EBIT: The operating result

In order to make a meaningful judgement about a company, you depend on key figures that enable you to carry out a (also international) comparison. An economic indicator capable of this is EBIT. But before you work with this indicator, you should understand exactly what it reveals, and how to calculate it.

What is EBIT? Definition and explanation

Definition: EBIT

The acronym EBIT stands for "earnings before interest and taxes" and describes the profit of a company without expenses and income from interest and taxes.

The EBIT formula is often used in annual reports in English-speaking countries, and in the USA it is used alongside US GAAP (United States Generally Accepted Accounting Principles). This key figure is used to evaluate the result of operating activities, without including revenues and expenses from taxes and interest. In other words, net income for the year is adjusted for taxes and interest. This value therefore does not correspond to the actual net result achieved at the end and which increases or decreases the company's assets, but only to an – albeit not unimportant – preliminary result.

However, the exact interpretation of the term EBIT is neither internationally uniform nor clearly defined. The items that are included differ from case to case, so this requires further explanation.

Fact

Since the EBIT ratio is not standardised, there is no consistent method for calculating it. Different enterprises not only often use different definitions of value, but also do not always include the same items, meaning that the results are only comparable to a limited extent.

As long as you are aware of these limitations, however, you can use EBIT to compare companies – not least across national borders. Since taxes vary from country to country, the ratio is a useful indicator for comparing business performance. Especially since interest income and expenses usually have nothing to do with the actual business activities of an industrial company, for example, and therefore contribute little to the evaluation of the operating result.

Fact

In addition to EBIT, there are two other similar key figures: the EBITA (earnings before interest, taxes and amortisation) and the EBITDA (earnings before interest, taxes, depreciation and amortisation).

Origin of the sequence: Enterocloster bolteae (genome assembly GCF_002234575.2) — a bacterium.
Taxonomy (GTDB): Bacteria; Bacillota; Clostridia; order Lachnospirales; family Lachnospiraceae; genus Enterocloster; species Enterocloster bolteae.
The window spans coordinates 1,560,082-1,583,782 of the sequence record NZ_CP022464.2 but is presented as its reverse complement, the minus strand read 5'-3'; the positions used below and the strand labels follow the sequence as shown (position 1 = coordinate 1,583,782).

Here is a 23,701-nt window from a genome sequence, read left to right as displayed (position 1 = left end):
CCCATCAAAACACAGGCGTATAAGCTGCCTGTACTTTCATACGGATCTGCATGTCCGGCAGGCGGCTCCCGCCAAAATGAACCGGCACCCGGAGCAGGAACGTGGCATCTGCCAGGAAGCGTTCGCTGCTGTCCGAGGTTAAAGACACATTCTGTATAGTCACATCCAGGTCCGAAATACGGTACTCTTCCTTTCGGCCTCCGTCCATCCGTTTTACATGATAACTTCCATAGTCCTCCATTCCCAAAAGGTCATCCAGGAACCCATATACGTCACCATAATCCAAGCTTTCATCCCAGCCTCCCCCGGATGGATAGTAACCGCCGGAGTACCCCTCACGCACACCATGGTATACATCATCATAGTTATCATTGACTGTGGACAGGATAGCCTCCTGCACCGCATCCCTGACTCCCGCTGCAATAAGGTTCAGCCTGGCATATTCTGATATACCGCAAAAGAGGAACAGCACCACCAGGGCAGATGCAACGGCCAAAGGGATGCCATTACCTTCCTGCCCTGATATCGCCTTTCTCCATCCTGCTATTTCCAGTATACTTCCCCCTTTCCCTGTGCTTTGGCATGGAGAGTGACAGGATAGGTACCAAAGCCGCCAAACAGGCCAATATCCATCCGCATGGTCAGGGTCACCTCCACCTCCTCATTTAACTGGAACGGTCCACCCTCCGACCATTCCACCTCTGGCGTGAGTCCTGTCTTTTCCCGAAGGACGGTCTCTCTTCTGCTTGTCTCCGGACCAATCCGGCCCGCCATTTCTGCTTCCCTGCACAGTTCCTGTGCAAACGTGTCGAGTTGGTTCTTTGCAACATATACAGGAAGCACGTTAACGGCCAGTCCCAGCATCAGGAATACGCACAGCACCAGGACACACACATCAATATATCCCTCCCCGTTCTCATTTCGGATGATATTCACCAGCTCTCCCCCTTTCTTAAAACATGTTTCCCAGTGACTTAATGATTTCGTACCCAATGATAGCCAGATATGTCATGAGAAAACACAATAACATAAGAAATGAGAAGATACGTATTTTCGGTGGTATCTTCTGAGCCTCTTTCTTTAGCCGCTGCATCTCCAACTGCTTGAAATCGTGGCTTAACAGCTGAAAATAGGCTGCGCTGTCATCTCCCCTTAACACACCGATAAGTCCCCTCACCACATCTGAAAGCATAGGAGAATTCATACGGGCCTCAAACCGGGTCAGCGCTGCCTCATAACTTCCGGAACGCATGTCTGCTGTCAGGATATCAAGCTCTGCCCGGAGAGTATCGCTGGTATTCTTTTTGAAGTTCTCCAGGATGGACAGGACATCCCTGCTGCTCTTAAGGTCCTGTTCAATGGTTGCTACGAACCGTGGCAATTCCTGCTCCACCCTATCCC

Calculating EBIT – how it works

The EBIT calculation differs from what you’ll be used to from the income statement. However, it can form the basis for the calculation, since the key figure also appears in the income statement as an intermediate step. Therefore, EBIT can be calculated either according to the total cost method or according to the cost-of-sales method. Both methods deliver EBIT based on sales revenue.

According to the total cost method:

  Sales revenue
+/- Inventory changes
+ Capitalised assets
+ other operating income
- other operating expenses
- Material costs
- Personnel costs
= EBITDA
- Depreciation of property, factory, and equipment
= EBIT

According to the cost-of-sales method:

  Sales revenue
- Manufacturing costs
= Gross profit
- Distribution costs
- General administrative costs
+ other operating income
- other operating expenses
= EBIT
Note

The ratio between sales and EBIT is called the EBIT margin. This value indicates the percentage share of EBIT in sales.

Another method of calculating EBIT is based on net profit (or net loss). From this amount, you can calculate back because it already contains taxes and interest. This variant is – as you can quickly see – much simpler. In addition, you have to calculate the annual net profit for your balance sheet.

  Annual net profit
+/- Income taxes
+/- Extraordinary income
+/- Interest costs
= EBIT

With this procedure, you must therefore deduct the interest and taxes that you already paid or received.

Example of the EBIT calculation

In our example, there are two different companies from different countries and with different financial situations. For the sake of simplicity, they both calculate their EBIT using the same procedure and can therefore be compared. While company A made a net profit of one million pounds for the year, company B made 1.1 million pounds. Company A lives in a state with a high tax rate and therefore has to pay £200,000 in income tax. To finance this, the company took out a loan of £500,000 and has to pay 5% interest on it, i.e. £25,000 per year.

The state in which company B is located charges only £120,000 in income taxes. In addition, this company is financed by a loan of £200,000 at the same interest rate and holds £100,000 in another company that earns it £5,000 in interest. This results in interest costs of £5,000.

Company A

  £1,000,000 Annual net profit
+ £200,000 Income taxes
+/- £0 Extraordinary income
+ £25,000 Interest cost
= £1,225,000 EBIT

Company B

  £1,100,000 Annual net profit
+ £120,000 Income taxes
+/- £0 Extraordinary income
+ £5,000 Interest cost
= £1,225,000 EBIT

Although Company B was therefore able to record a higher net profit for the year, the EBIT for the two companies is exactly the same. Only the different taxes and different financing arrangements result in different annual net profits. In terms of EBIT, both companies were equally successful.